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Image description: A Tim’s card with the words ‘great coffee’ above and ‘cures invisibility’ below. On each side of the care is the word ‘Magic’ surrounded by pink fairy dust

She was sitting in the sun, resting her back on the base of a streetlamp. Her hat was in front of her with a few meagre coins in it. The corner she was sitting on was at one of the wealthier intersections of the city. People, with shopping bags full, swarmed by her, not seeing her, not stopping. I, however, was headed right towards her.

I’ve written here before that I keep 5$ gift cards for Tim Hortons in my wallet to give to people on the street. In winter they can get something hot, in summer something cold. And if you’re not Canadian, you need to know that here in Toronto at least, you are never far from a Tim’s. I have been criticized for giving the cards, not cash, but, it’s what I do and it’s what I’m comfortable with.

Just as I got to her a group of men and women stepped right in front of me. Right into my path, as if I wasn’t there. They stood there at the light, waiting. I was in a bit of a hurry and so I said to the couple who stood between me and the woman, the couple that was part of the group who somehow couldn’t see me, “Excuse me …” They looked back, saw me and stepped over a bit, as if I was jockeying for a place at the curb.

Instead, I leaned down and said to the woman, “Hello!” She looked up and responded, “Hi!” All the while we chatted about the weather, and the crowd waited for the light to change. I pulled my wallet out. I handed over the card to her and explained that it had 5$ on it. She said she was needing something cold and carefully, very carefully, put it in the pocket of her pants.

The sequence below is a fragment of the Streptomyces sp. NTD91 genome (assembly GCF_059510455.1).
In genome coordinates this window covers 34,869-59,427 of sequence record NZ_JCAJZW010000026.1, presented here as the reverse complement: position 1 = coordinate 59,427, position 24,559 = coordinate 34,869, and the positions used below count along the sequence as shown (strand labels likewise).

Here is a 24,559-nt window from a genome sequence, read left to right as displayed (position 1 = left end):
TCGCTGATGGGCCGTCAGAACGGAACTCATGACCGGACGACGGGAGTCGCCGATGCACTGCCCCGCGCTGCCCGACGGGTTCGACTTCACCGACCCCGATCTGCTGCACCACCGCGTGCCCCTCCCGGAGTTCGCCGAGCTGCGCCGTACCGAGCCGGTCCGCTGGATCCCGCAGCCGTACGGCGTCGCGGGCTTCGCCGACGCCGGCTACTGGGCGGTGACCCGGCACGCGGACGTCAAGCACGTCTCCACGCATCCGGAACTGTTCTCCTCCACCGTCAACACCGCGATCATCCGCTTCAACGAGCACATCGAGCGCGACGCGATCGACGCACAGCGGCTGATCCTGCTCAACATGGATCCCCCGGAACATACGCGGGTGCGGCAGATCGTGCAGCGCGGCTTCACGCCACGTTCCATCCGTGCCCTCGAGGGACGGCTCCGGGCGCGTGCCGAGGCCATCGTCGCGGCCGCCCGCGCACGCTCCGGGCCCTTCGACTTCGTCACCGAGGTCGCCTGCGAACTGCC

I didn’t notice, because I was focused on talking to her, that we had made those at the curb very, very, uncomfortable. I know this only because as the light changed she said to me, “Did you see what happened when you spoke to me?” I said that I didn’t, I had been looking at her. “Suddenly people could see us. We were both invisible and then we became really visible. They were so uncomfortable with us both being human and being kind to each other.” I wondered, I said to her, if maybe it’s okay to make people a bit uncomfortable some times.

“Thank you,” she said as I left.

“Enjoy the card,” I said.

She said, “I will, but that’s not what I’m thanking you for. Thanks seeing me. Thanks for making me visible. I felt like I mattered for a few minutes.”

“You do,” I said.

Joe told me that he had seen the same thing. He had stood and watched people react with real discomfort as my act of giving was held in stark relief to their act of not caring. I told him what she had thanked me for and then said, “But the thing is, I was invisible until I spoke to her, it’s like we both, for a moment, became real, flesh and blood, people. I wish I’d thanked her, because, for a few moments, she made me visible too.”